Tulip growers in the Netherlands are pleading millennials to stop taking selfies among the flowers, after tourists caused thousands of euros’ worth of damage by trampling over the plants in search of the perfect picture.
Colorful tulip fields throughout the Netherlands are popular destinations for visitors, but the rise of the selfie in recent years has resulted in damage as people enter and walk across the fields.
Now the Dutch tourist board and local growers are fighting back, launching a social media campaign and employing a team of “ambassadors” to tell selfie-takers not to step on the bulbs during their travels.
“They cross all over the fields and they damage the [tulips],” grower Simon Pennings, who owns more than 40 fields to the west of Amsterdam, told CNN. He said the problem has emerged “in the last couple of years,” and is driven by younger selfie-takers.
“Last year I had one field and there were 200 people in the field,” he added. “We have to keep them clear … we have fields nearby the road and all the time, from 10 o’clock in the morning to nine in the evening, they take pictures.”
“When the tulips are damaged the bulb won’t grow,” he explained, noting that the selfie-takers ignore some fields in favor of those with pink hues or several different colors.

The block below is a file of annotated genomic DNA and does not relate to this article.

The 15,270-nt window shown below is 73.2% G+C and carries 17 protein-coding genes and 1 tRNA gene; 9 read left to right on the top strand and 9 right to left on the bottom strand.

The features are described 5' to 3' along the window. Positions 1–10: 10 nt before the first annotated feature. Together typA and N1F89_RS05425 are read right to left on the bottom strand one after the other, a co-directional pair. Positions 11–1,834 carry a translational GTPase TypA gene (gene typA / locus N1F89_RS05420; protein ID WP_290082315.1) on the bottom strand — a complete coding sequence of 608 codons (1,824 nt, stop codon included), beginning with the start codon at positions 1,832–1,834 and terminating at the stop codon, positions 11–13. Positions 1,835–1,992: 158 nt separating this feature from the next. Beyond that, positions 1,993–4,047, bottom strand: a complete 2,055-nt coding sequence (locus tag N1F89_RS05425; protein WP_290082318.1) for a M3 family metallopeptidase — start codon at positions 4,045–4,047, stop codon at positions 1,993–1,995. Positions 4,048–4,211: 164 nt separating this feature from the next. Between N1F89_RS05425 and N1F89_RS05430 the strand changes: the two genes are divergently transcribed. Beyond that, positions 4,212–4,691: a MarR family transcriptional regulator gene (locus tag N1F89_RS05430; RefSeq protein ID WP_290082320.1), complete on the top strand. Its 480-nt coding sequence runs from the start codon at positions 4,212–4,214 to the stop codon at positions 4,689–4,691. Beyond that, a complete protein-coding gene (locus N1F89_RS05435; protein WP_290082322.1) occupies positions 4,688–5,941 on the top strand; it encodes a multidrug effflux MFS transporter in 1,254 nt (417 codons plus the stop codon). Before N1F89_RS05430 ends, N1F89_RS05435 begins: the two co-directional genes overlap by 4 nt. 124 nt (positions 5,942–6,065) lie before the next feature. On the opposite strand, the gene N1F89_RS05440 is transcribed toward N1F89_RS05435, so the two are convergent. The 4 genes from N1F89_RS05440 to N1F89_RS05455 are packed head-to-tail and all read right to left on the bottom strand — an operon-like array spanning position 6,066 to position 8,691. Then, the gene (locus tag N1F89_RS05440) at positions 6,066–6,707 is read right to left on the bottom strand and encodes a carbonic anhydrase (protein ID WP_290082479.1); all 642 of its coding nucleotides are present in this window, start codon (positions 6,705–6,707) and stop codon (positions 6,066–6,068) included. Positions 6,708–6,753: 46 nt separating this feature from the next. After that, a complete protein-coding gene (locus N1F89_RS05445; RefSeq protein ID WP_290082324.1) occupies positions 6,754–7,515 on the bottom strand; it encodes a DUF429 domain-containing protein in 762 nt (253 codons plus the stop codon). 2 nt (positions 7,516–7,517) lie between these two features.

Pennings estimates that thousands of people walk into his fields to take pictures on a daily basis, and said they once caused 10,000 euros’ worth of damage to his plants. “For me, that was the point where I said, ‘this has to be changed.’”
The Dutch tourist board also blames Instagram for fueling the trespassing problem.
“It is incredibly tempting, of course, to walk into a tulip field and shoot a picture in the sea of wonderful flowers,” an online guide from the board reads, adding: “(but) surely you would not like people to walk into your back yard without asking every day.”
“Ten years ago there were lots of people 50 and older,” Dutch tourist board spokeswoman Elsje van Vuuren told CNN. “In the last two years since, Instagram is up and coming, there are lots of millennials visiting,” she said.
“You are very welcome, please come and visit the flower fields, but please be aware that you’re not allowed to visit the fields inside,” she added, noting that the problem is not confined to the fields.
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“We see it in tulip fields and also in museums,” she said, adding that some museums in the Netherlands are creating “selfie spots” where people can take pictures.
The tourist group’s video says tulips are “nourished with love and cherished by caring Dutch farmers.”
“But a predator lures from above, careless and unknowingly destructive,” the video adds, showing a woman stepping on a flower to take a selfie. “Enjoy our flower fields but make sure it is tulip friendly,” the video says.